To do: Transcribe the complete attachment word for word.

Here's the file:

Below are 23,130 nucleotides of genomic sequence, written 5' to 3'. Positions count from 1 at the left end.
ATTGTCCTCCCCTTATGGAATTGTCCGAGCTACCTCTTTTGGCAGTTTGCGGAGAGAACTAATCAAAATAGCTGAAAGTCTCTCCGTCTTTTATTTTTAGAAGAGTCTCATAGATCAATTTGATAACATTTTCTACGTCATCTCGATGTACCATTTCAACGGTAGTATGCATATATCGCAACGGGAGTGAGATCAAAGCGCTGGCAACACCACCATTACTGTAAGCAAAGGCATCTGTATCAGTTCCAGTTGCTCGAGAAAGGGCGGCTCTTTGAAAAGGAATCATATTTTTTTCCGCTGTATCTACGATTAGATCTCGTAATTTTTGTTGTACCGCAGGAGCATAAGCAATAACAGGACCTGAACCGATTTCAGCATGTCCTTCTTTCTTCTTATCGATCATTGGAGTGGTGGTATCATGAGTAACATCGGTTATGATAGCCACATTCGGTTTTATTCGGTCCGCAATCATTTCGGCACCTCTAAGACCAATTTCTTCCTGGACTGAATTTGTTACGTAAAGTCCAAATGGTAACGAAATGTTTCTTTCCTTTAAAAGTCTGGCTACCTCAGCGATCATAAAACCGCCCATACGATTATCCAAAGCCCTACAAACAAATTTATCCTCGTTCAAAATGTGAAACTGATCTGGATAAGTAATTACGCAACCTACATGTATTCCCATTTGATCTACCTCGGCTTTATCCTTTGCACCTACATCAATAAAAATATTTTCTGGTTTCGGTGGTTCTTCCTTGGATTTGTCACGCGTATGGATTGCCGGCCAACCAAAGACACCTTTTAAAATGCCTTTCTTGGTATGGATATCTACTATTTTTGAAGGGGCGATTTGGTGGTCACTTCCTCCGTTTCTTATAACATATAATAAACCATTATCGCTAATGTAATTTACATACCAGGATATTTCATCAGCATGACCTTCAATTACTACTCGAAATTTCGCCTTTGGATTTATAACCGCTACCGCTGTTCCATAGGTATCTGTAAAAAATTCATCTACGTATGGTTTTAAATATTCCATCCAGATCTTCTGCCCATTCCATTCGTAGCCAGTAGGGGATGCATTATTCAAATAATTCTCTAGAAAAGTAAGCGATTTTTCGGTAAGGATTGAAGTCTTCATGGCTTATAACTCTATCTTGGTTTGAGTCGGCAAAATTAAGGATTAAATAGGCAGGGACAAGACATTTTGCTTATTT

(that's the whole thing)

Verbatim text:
Below are 23,130 nucleotides of genomic sequence, written 5' to 3'. Positions count from 1 at the left end.
ATTGTCCTCCCCTTATGGAATTGTCCGAGCTACCTCTTTTGGCAGTTTGCGGAGAGAACTAATCAAAATAGCTGAAAGTCTCTCCGTCTTTTATTTTTAGAAGAGTCTCATAGATCAATTTGATAACATTTTCTACGTCATCTCGATGTACCATTTCAACGGTAGTATGCATATATCGCAACGGGAGTGAGATCAAAGCGCTGGCAACACCACCATTACTGTAAGCAAAGGCATCTGTATCAGTTCCAGTTGCTCGAGAAAGGGCGGCTCTTTGAAAAGGAATCATATTTTTTTCCGCTGTATCTACGATTAGATCTCGTAATTTTTGTTGTACCGCAGGAGCATAAGCAATAACAGGACCTGAACCGATTTCAGCATGTCCTTCTTTCTTCTTATCGATCATTGGAGTGGTGGTATCATGAGTAACATCGGTTATGATAGCCACATTCGGTTTTATTCGGTCCGCAATCATTTCGGCACCTCTAAGACCAATTTCTTCCTGGACTGAATTTGTTACGTAAAGTCCAAATGGTAACGAAATGTTTCTTTCCTTTAAAAGTCTGGCTACCTCAGCGATCATAAAACCGCCCATACGATTATCCAAAGCCCTACAAACAAATTTATCCTCGTTCAAAATGTGAAACTGATCTGGATAAGTAATTACGCAACCTACATGTATTCCCATTTGATCTACCTCGGCTTTATCCTTTGCACCTACATCAATAAAAATATTTTCTGGTTTCGGTGGTTCTTCCTTGGATTTGTCACGCGTATGGATTGCCGGCCAACCAAAGACACCTTTTAAAATGCCTTTCTTGGTATGGATATCTACTATTTTTGAAGGGGCGATTTGGTGGTCACTTCCTCCGTTTCTTATAACATATAATAAACCATTATCGCTAATGTAATTTACATACCAGGATATTTCATCAGCATGACCTTCAATTACTACTCGAAATTTCGCCTTTGGATTTATAACCGCTACCGCTGTTCCATAGGTATCTGTAAAAAATTCATCTACGTATGGTTTTAAATATTCCATCCAGATCTTCTGCCCATTCCATTCGTAGCCAGTAGGGGATGCATTATTCAAATAATTCTCTAGAAAAGTAAGCGATTTTTCGGTAAGGATTGAAGTCTTCATGGCTTATAACTCTATCTTGGTTTGAGTCGGCAAAATTAAGGATTAAATAGGCAGGGACAAGACATTTTGCTTATTT